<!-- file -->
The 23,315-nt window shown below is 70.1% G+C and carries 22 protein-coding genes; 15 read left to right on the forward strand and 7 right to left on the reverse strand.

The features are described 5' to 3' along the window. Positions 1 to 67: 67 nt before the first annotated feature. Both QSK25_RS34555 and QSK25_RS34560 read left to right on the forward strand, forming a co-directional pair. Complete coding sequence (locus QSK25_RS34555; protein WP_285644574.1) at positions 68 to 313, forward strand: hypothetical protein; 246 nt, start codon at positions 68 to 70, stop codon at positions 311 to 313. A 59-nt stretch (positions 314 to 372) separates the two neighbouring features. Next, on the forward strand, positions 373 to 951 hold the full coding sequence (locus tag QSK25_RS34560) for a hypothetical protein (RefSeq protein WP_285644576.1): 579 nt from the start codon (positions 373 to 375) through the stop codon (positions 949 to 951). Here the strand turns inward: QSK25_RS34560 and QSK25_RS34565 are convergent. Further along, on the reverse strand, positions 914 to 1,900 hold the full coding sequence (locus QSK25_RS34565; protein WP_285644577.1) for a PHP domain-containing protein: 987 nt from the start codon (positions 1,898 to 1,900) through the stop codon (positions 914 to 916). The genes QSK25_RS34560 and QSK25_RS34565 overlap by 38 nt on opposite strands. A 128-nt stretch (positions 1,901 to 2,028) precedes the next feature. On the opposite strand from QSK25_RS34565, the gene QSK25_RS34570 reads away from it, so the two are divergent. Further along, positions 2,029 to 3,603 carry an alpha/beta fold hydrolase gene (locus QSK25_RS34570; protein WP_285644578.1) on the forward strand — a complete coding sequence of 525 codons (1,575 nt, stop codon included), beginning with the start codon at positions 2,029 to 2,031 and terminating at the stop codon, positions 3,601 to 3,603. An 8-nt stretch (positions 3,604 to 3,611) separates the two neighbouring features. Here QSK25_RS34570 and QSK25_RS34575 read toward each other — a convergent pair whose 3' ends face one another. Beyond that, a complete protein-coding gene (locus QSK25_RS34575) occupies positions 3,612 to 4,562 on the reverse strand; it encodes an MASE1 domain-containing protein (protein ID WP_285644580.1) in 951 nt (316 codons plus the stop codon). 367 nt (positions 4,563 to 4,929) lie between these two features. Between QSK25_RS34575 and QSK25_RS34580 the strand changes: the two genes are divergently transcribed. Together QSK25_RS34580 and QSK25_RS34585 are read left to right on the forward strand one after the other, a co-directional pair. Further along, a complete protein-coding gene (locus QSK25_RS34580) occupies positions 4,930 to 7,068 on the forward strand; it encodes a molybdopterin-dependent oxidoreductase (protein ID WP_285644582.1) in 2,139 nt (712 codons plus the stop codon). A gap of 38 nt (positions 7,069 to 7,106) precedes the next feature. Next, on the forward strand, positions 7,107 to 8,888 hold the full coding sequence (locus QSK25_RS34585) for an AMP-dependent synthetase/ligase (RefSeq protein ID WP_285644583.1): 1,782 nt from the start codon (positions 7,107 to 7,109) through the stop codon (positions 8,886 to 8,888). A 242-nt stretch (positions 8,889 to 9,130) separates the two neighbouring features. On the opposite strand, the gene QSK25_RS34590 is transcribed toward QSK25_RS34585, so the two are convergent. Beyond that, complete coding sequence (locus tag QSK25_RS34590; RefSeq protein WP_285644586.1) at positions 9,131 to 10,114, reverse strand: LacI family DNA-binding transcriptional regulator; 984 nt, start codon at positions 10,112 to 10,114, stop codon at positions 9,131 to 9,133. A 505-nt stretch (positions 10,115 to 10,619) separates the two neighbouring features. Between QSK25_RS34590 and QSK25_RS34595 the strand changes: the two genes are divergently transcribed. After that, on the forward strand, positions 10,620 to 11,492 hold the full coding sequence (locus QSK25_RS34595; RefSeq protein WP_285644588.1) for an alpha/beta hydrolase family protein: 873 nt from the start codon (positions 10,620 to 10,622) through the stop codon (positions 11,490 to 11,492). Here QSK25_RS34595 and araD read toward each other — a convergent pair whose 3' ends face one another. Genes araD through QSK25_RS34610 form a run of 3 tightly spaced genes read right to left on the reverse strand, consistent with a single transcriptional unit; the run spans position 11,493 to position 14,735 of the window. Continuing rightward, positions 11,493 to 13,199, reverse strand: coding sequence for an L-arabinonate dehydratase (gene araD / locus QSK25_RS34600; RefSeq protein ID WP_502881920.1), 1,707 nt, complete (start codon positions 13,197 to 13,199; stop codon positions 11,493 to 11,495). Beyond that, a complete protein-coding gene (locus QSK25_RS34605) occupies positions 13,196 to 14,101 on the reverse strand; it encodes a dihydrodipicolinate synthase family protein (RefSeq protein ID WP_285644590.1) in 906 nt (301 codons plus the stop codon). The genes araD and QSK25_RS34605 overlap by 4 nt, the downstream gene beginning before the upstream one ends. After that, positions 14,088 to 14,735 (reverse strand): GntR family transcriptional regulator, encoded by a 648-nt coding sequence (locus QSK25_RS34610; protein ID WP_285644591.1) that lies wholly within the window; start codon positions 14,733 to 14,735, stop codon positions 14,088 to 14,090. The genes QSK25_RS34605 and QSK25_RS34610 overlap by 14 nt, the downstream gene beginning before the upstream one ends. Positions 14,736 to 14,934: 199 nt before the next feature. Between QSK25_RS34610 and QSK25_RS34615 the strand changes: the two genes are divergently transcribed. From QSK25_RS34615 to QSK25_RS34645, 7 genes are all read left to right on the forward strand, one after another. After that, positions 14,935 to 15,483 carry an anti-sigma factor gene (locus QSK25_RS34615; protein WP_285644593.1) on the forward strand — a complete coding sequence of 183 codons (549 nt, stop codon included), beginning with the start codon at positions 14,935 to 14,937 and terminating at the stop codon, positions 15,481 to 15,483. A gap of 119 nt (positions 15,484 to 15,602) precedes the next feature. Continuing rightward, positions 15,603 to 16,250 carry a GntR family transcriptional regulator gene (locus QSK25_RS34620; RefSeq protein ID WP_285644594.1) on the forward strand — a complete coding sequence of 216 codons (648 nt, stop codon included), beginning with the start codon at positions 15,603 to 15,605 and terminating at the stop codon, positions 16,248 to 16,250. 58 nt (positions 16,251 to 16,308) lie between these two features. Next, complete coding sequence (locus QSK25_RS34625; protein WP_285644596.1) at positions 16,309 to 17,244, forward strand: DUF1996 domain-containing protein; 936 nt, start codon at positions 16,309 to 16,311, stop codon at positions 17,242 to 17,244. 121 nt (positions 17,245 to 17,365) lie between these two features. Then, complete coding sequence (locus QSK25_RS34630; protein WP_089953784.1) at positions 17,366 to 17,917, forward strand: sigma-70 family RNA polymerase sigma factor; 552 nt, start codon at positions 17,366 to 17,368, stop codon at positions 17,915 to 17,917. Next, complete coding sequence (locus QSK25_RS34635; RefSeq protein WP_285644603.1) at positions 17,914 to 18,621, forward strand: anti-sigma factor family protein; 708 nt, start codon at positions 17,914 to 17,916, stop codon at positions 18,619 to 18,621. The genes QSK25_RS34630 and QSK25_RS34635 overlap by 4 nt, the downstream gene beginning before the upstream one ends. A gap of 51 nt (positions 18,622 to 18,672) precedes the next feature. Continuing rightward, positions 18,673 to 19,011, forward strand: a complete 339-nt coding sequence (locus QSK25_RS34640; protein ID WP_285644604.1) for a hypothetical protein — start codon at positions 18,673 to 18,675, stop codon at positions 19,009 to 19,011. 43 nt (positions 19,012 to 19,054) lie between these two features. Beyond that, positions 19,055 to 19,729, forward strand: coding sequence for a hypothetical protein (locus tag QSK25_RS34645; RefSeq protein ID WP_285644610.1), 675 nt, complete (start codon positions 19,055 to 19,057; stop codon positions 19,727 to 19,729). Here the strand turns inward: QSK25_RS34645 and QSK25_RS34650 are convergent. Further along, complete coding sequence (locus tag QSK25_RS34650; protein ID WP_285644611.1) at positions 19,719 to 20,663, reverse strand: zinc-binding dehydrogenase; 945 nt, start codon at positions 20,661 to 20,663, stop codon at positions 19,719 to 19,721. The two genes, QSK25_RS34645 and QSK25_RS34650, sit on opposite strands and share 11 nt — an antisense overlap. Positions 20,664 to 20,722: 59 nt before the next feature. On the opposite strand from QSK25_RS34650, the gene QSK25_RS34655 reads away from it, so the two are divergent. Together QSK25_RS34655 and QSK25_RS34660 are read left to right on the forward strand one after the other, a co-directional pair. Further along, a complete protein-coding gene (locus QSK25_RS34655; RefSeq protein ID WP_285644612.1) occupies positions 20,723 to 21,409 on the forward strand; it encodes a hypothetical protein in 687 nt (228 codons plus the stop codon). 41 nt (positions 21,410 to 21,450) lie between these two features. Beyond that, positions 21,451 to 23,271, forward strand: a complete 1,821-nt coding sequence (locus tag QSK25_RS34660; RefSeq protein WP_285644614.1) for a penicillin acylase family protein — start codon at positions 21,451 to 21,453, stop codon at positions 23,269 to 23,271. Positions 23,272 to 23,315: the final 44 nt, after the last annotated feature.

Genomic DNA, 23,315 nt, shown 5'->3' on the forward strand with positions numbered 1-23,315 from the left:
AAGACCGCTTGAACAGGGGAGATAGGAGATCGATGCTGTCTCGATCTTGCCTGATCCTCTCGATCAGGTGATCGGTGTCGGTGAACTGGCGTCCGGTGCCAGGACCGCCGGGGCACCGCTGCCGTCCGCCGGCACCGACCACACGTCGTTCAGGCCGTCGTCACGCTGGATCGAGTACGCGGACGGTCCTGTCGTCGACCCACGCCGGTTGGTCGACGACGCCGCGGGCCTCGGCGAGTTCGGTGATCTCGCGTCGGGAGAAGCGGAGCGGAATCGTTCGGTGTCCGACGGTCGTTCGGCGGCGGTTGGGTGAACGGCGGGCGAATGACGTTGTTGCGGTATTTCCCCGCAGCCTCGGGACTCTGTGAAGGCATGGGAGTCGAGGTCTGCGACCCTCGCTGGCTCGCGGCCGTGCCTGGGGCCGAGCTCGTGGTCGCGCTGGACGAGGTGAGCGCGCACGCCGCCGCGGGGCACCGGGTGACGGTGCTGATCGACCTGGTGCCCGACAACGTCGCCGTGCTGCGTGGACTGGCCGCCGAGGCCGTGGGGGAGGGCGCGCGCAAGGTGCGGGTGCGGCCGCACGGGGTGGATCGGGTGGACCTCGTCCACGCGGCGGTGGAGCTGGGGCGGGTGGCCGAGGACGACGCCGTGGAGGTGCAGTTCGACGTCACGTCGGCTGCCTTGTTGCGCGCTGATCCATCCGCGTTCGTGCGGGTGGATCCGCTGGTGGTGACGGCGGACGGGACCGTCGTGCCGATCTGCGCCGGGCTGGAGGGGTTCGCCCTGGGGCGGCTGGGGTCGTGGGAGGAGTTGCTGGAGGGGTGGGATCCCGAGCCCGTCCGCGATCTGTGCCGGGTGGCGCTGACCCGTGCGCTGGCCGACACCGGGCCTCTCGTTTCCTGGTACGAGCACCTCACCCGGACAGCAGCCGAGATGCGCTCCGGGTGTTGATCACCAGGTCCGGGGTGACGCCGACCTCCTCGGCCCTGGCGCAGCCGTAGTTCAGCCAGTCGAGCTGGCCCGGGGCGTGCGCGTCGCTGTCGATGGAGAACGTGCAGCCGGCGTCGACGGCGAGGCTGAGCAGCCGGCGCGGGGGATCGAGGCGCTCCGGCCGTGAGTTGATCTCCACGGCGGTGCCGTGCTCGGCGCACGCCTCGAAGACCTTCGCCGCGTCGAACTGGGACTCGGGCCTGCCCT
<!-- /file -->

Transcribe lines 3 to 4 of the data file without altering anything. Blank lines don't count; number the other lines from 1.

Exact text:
Genomic DNA, 23,315 nt, shown 5'->3' on the forward strand with positions numbered 1-23,315 from the left:
AAGACCGCTTGAACAGGGGAGATAGGAGATCGATGCTGTCTCGATCTTGCCTGATCCTCTCGATCAGGTGATCGGTGTCGGTGAACTGGCGTCCGGTGCCAGGACCGCCGGGGCACCGCTGCCGTCCGCCGGCACCGACCACACGTCGTTCAGGCCGTCGTCACGCTGGATCGAGTACGCGGACGGTCCTGTCGTCGACCCACGCCGGTTGGTCGACGACGCCGCGGGCCTCGGCGAGTTCGGTGATCTCGCGTCGGGAGAAGCGGAGCGGAATCGTTCGGTGTCCGACGGTCGTTCGGCGGCGGTTGGGTGAACGGCGGGCGAATGACGTTGTTGCGGTATTTCCCCGCAGCCTCGGGACTCTGTGAAGGCATGGGAGTCGAGGTCTGCGACCCTCGCTGGCTCGCGGCCGTGCCTGGGGCCGAGCTCGTGGTCGCGCTGGACGAGGTGAGCGCGCACGCCGCCGCGGGGCACCGGGTGACGGTGCTGATCGACCTGGTGCCCGACAACGTCGCCGTGCTGCGTGGACTGGCCGCCGAGGCCGTGGGGGAGGGCGCGCGCAAGGTGCGGGTGCGGCCGCACGGGGTGGATCGGGTGGACCTCGTCCACGCGGCGGTGGAGCTGGGGCGGGTGGCCGAGGACGACGCCGTGGAGGTGCAGTTCGACGTCACGTCGGCTGCCTTGTTGCGCGCTGATCCATCCGCGTTCGTGCGGGTGGATCCGCTGGTGGTGACGGCGGACGGGACCGTCGTGCCGATCTGCGCCGGGCTGGAGGGGTTCGCCCTGGGGCGGCTGGGGTCGTGGGAGGAGTTGCTGGAGGGGTGGGATCCCGAGCCCGTCCGCGATCTGTGCCGGGTGGCGCTGACCCGTGCGCTGGCCGACACCGGGCCTCTCGTTTCCTGGTACGAGCACCTCACCCGGACAGCAGCCGAGATGCGCTCCGGGTGTTGATCACCAGGTCCGGGGTGACGCCGACCTCCTCGGCCCTGGCGCAGCCGTAGTTCAGCCAGTCGAGCTGGCCCGGGGCGTGCGCGTCGCTGTCGATGGAGAACGTGCAGCCGGCGTCGACGGCGAGGCTGAGCAGCCGGCGCGGGGGATCGAGGCGCTCCGGCCGTGAGTTGATCTCCACGGCGGTGCCGTGCTCGGCGCACGCCTCGAAGACCTTCGCCGCGTCGAACTGGGACTCGGGCCTGCCCT